Silver Gull  ("Chroicocephalus novaehollandiae novaehollandiae")
Pacific Gull  ("Larus pacificus pacificus")
Greater Crested Tern  ("Thalasseus bergii cristatus")
Common Bronzewing  ("Phaps chalcoptera")
Brush Bronzewing ("Phaps elegans elegans")
Yellow-tailed Black Cockatoo  ("Calyptorhynchus funereus xanthanotus")
Green Rosella  ("Platycercus caledonicus brownii")
Shining Bronze Cuckoo (plagosus)  ("Chrysococcyx lucidus plagosus")
Fan-tailed Cuckoo  ("Cacomantis flabelliformis")
Morepork ("Ninox novaeseelandiae leucopsis")
Superb Fairywren ("Malurus cyaneus elizabethae")
Yellow-throated Honeyeater  ("Lichenostomus flavicollis")
Strong-billed Honeyeater  ("Melithreptus validirostris")
Black-headed Honeyeater  ("Melithreptus affinis")
Yellow Wattlebird  ("Anthochaera paradoxa kingi")
Crescent Honeyeater ("Phylidonyris pyrrhopterus pyrrhopterus")
New Holland Honeyeater  ("Phylidonyris novaehollandiae caudatus")
White-fronted Chat  ("Epthianura albifrons")
Tasmanian Scrubwren  ("Sericornis humilis tregellasi")
Tasmanian Thornbill  ("Acanthiza ewingii rufifrons")
Olive Whistler ("Pachycephala olivacea apatetes")
Australian Golden Whistler  ("Pachycephala pectoralis")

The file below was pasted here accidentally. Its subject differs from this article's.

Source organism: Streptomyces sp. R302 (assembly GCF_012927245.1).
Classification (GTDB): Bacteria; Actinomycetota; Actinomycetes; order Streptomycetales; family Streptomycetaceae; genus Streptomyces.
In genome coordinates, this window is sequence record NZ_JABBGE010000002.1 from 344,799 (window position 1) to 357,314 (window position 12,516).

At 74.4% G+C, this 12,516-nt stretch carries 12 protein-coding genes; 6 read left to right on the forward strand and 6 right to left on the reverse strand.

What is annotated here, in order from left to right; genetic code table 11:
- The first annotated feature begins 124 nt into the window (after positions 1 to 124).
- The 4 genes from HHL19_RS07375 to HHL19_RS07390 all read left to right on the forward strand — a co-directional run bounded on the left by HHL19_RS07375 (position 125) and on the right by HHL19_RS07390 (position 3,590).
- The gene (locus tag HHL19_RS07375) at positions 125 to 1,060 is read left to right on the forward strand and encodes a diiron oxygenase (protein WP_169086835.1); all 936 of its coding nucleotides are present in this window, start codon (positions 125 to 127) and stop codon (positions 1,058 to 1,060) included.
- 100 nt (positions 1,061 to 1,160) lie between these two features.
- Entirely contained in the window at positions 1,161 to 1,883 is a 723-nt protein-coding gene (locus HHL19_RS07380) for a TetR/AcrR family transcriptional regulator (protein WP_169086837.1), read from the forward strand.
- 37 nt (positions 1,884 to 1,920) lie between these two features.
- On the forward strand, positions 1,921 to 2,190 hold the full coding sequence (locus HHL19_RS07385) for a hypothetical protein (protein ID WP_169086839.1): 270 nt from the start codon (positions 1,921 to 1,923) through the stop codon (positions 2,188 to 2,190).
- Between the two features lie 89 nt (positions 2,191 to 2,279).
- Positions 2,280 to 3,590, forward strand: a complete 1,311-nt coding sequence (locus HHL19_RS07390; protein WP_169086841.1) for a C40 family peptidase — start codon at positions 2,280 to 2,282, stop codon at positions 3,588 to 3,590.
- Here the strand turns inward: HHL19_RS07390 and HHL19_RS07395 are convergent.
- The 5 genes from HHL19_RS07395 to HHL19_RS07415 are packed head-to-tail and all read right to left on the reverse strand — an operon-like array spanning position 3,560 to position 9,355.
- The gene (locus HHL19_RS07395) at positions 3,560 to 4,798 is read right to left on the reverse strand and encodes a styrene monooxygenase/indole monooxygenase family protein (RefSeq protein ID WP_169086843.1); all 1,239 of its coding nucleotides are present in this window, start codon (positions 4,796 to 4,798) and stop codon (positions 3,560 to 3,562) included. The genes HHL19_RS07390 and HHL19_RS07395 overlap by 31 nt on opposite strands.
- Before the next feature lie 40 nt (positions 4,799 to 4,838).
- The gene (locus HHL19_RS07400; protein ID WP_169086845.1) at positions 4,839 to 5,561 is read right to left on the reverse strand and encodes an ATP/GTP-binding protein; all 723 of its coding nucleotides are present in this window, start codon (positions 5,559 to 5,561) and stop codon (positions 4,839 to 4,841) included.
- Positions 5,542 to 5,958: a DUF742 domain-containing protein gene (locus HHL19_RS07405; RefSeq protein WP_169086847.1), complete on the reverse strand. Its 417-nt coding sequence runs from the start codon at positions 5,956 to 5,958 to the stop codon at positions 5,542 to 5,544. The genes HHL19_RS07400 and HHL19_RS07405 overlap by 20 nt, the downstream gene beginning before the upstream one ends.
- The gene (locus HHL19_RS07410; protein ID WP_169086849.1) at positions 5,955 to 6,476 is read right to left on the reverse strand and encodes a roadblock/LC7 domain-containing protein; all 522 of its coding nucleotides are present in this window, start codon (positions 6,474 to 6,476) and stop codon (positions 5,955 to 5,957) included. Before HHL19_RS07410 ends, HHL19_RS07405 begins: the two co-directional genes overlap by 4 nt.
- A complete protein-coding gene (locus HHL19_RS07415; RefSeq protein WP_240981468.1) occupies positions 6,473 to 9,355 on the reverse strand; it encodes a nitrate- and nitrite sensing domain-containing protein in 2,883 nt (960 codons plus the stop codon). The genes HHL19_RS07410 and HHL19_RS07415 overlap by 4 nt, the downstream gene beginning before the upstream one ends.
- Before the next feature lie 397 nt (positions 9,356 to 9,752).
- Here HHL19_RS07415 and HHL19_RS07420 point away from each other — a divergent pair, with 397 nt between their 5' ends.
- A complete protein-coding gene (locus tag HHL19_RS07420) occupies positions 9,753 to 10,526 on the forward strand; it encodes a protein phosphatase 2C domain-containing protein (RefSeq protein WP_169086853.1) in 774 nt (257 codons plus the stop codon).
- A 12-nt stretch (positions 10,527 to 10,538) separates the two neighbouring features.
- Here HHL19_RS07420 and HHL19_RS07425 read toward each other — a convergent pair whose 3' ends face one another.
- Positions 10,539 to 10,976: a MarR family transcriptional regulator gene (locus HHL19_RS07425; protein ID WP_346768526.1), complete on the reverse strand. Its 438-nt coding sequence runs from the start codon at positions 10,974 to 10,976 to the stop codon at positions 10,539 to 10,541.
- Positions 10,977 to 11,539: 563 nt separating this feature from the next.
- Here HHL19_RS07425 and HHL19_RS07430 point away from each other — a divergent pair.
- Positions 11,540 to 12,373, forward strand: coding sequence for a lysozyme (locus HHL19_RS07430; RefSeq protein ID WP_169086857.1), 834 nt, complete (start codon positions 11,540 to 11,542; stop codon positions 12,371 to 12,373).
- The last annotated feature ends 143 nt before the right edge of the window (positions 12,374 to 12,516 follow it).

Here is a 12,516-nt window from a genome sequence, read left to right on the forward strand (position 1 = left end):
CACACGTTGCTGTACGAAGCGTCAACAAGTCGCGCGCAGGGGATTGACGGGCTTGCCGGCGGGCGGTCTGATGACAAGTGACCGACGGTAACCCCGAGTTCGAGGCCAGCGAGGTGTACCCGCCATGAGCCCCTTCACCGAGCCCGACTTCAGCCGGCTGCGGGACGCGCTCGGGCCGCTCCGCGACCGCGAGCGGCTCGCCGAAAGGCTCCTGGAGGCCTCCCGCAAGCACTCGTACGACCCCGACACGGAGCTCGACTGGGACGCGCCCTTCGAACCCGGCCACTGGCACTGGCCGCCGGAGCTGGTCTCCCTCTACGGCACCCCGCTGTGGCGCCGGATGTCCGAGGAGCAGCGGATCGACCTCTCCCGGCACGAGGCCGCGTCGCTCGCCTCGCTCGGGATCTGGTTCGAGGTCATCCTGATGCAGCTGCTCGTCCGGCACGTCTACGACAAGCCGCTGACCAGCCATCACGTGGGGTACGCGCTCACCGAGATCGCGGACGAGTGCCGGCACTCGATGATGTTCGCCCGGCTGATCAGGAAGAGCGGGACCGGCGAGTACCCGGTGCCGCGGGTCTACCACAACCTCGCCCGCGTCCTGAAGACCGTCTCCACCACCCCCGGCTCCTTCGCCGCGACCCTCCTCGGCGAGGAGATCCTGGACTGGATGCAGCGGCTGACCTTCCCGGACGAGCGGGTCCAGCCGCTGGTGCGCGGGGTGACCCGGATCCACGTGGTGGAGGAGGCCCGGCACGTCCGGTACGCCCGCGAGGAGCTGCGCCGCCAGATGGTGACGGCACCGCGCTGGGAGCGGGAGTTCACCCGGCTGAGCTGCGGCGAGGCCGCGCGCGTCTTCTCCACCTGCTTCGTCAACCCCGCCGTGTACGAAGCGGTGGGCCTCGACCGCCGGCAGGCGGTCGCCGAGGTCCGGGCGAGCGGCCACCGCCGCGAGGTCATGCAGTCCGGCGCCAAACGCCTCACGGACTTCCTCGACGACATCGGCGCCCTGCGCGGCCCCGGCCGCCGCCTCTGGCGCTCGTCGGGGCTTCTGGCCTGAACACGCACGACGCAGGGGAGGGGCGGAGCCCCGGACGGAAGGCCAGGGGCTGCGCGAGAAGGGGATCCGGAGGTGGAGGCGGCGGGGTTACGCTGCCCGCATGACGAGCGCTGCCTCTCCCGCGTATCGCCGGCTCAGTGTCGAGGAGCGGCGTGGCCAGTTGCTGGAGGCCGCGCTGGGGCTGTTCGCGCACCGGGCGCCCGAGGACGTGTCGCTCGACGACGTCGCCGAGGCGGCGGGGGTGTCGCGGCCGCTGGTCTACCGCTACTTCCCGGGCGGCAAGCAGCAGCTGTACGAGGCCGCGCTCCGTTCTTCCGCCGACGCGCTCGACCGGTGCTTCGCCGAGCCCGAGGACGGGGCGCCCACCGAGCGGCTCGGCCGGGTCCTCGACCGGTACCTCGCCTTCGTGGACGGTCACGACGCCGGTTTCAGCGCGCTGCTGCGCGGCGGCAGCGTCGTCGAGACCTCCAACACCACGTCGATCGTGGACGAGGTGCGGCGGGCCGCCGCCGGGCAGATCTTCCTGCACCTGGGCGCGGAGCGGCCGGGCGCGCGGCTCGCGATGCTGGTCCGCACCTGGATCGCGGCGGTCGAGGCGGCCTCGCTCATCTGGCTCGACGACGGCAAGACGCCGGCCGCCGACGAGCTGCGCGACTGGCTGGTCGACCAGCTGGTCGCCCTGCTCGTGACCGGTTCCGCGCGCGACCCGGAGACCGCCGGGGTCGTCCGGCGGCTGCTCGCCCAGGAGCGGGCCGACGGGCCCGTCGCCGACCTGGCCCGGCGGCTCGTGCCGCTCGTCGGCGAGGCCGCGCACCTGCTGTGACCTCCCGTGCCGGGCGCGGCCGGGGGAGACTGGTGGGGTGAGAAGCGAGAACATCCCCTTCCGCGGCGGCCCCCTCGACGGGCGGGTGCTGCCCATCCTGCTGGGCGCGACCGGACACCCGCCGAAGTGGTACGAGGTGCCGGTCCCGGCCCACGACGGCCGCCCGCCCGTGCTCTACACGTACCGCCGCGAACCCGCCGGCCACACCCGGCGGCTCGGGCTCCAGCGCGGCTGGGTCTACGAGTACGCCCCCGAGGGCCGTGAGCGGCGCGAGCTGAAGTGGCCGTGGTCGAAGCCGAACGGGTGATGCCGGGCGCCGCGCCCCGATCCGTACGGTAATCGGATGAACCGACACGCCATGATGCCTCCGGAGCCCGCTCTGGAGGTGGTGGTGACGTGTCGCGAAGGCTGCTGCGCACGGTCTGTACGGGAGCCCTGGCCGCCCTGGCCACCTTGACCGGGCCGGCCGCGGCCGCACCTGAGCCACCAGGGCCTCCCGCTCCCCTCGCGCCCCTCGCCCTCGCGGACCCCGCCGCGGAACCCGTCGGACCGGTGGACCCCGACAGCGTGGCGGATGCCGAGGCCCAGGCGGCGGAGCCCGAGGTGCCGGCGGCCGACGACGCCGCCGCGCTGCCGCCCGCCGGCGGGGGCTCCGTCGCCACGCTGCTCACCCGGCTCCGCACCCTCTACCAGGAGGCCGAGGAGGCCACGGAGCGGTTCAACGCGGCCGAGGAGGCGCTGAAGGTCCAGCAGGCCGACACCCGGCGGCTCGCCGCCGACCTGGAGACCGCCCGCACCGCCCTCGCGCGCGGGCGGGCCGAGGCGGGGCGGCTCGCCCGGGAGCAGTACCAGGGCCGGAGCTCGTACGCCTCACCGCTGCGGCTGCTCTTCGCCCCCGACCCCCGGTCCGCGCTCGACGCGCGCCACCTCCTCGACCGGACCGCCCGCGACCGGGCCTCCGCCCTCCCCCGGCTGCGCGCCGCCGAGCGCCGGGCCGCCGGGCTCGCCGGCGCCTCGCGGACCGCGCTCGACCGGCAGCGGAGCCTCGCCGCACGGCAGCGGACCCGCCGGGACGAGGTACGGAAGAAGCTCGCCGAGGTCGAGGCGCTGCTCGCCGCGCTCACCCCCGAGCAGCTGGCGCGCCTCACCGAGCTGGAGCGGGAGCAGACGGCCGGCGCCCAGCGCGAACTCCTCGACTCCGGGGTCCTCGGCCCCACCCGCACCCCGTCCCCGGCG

Grey Shrikethrush  ("Colluricincla harmonica strigata")
Australian Magpie ("Gymnorhina tibicen tyrannica")
Black Currawong ("Strepera fuliginosa colei")
Black-faced Cuckooshrike  ("Coracina novaehollandiae novaehollandiae")
Dusky Robin ("Melanodryas vittata kingi")
Flame Robin  ("Petroica phoenicea")
Grey Fantail ("Rhipidura albiscapa albiscapa")
Forest Raven  ("Corvus tasmanicus tasmanicus")
Eurasian Skylark ("Alauda arvensis arvensis")
Welcome Swallow ("Hirundo neoxena neoxena")
Little Grassbird ("Megalurus gramineus gramineus")
Silvereye ("Zosterops lateralis ochrochrous")
Common Starling  ("Sturnus vulgaris")
Bassian Thrush (lunulata)  ("Zoothera lunulata lunulata")
Common Blackbird  ("Turdus merula")
House Sparrow  ("Passer domesticus")
Australian Pipit ("Anthus australis bistriatus")
European Greenfinch  ("Chloris chloris")
European Goldfinch  ("Carduelis carduelis")
<BR> Birding-Aus mailing list
<BR> To change settings or unsubscribe visit:

<Prev in Thread] Current Thread [Next in Thread>
  • Trip Report: King Island 9 - 13 Sept 2014, Iian Denham via Birding-Aus <=

The University of NSW School of Computer and Engineering takes no responsibility for the contents of this archive. It is purely a compilation of material sent by many people to the birding-aus mailing list. It has not been checked for accuracy nor its content verified in any way. If you wish to get material removed from the archive or have other queries about the archive e-mail Andrew Taylor at this address: andrewt@cse.unsw.EDU.AU